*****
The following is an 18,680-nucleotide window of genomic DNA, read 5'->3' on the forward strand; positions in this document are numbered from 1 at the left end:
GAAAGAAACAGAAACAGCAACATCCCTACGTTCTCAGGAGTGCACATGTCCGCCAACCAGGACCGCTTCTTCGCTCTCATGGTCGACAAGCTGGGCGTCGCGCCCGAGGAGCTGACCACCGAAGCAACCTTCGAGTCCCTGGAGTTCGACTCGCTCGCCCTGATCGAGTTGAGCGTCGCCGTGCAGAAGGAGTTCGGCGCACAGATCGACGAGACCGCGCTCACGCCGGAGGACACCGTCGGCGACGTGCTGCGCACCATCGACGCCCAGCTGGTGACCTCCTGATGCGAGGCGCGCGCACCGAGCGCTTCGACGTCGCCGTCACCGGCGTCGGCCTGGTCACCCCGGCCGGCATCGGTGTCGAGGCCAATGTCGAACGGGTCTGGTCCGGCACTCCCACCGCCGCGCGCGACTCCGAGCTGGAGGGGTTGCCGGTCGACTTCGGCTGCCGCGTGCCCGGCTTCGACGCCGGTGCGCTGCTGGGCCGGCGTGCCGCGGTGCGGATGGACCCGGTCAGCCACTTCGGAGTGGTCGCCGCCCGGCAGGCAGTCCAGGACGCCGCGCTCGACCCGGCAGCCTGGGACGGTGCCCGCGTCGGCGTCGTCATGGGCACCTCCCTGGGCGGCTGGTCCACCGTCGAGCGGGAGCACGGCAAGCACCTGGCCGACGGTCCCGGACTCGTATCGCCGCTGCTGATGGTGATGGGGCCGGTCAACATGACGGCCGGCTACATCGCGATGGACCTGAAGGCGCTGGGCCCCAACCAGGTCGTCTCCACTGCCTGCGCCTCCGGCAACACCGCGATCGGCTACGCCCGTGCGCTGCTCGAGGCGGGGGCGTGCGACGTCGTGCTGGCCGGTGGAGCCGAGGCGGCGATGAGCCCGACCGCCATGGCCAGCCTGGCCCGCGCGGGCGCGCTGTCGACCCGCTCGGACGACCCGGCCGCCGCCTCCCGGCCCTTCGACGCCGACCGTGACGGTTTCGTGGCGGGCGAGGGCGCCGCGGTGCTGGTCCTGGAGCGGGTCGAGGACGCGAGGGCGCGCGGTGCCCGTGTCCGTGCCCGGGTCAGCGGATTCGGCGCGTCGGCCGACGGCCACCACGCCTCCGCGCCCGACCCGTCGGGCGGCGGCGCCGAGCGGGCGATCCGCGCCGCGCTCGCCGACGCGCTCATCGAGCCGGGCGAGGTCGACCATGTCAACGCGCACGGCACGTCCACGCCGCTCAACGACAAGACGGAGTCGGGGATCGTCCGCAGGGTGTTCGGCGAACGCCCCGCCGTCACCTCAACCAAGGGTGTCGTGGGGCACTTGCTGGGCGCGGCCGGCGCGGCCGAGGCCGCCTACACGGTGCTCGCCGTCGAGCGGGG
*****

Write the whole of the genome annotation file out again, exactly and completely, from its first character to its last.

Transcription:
The following is an 18,680-nucleotide window of genomic DNA, read 5'->3' on the forward strand; positions in this document are numbered from 1 at the left end:
GAAAGAAACAGAAACAGCAACATCCCTACGTTCTCAGGAGTGCACATGTCCGCCAACCAGGACCGCTTCTTCGCTCTCATGGTCGACAAGCTGGGCGTCGCGCCCGAGGAGCTGACCACCGAAGCAACCTTCGAGTCCCTGGAGTTCGACTCGCTCGCCCTGATCGAGTTGAGCGTCGCCGTGCAGAAGGAGTTCGGCGCACAGATCGACGAGACCGCGCTCACGCCGGAGGACACCGTCGGCGACGTGCTGCGCACCATCGACGCCCAGCTGGTGACCTCCTGATGCGAGGCGCGCGCACCGAGCGCTTCGACGTCGCCGTCACCGGCGTCGGCCTGGTCACCCCGGCCGGCATCGGTGTCGAGGCCAATGTCGAACGGGTCTGGTCCGGCACTCCCACCGCCGCGCGCGACTCCGAGCTGGAGGGGTTGCCGGTCGACTTCGGCTGCCGCGTGCCCGGCTTCGACGCCGGTGCGCTGCTGGGCCGGCGTGCCGCGGTGCGGATGGACCCGGTCAGCCACTTCGGAGTGGTCGCCGCCCGGCAGGCAGTCCAGGACGCCGCGCTCGACCCGGCAGCCTGGGACGGTGCCCGCGTCGGCGTCGTCATGGGCACCTCCCTGGGCGGCTGGTCCACCGTCGAGCGGGAGCACGGCAAGCACCTGGCCGACGGTCCCGGACTCGTATCGCCGCTGCTGATGGTGATGGGGCCGGTCAACATGACGGCCGGCTACATCGCGATGGACCTGAAGGCGCTGGGCCCCAACCAGGTCGTCTCCACTGCCTGCGCCTCCGGCAACACCGCGATCGGCTACGCCCGTGCGCTGCTCGAGGCGGGGGCGTGCGACGTCGTGCTGGCCGGTGGAGCCGAGGCGGCGATGAGCCCGACCGCCATGGCCAGCCTGGCCCGCGCGGGCGCGCTGTCGACCCGCTCGGACGACCCGGCCGCCGCCTCCCGGCCCTTCGACGCCGACCGTGACGGTTTCGTGGCGGGCGAGGGCGCCGCGGTGCTGGTCCTGGAGCGGGTCGAGGACGCGAGGGCGCGCGGTGCCCGTGTCCGTGCCCGGGTCAGCGGATTCGGCGCGTCGGCCGACGGCCACCACGCCTCCGCGCCCGACCCGTCGGGCGGCGGCGCCGAGCGGGCGATCCGCGCCGCGCTCGCCGACGCGCTCATCGAGCCGGGCGAGGTCGACCATGTCAACGCGCACGGCACGTCCACGCCGCTCAACGACAAGACGGAGTCGGGGATCGTCCGCAGGGTGTTCGGCGAACGCCCCGCCGTCACCTCAACCAAGGGTGTCGTGGGGCACTTGCTGGGCGCGGCCGGCGCGGCCGAGGCCGCCTACACGGTGCTCGCCGTCGAGCGGGG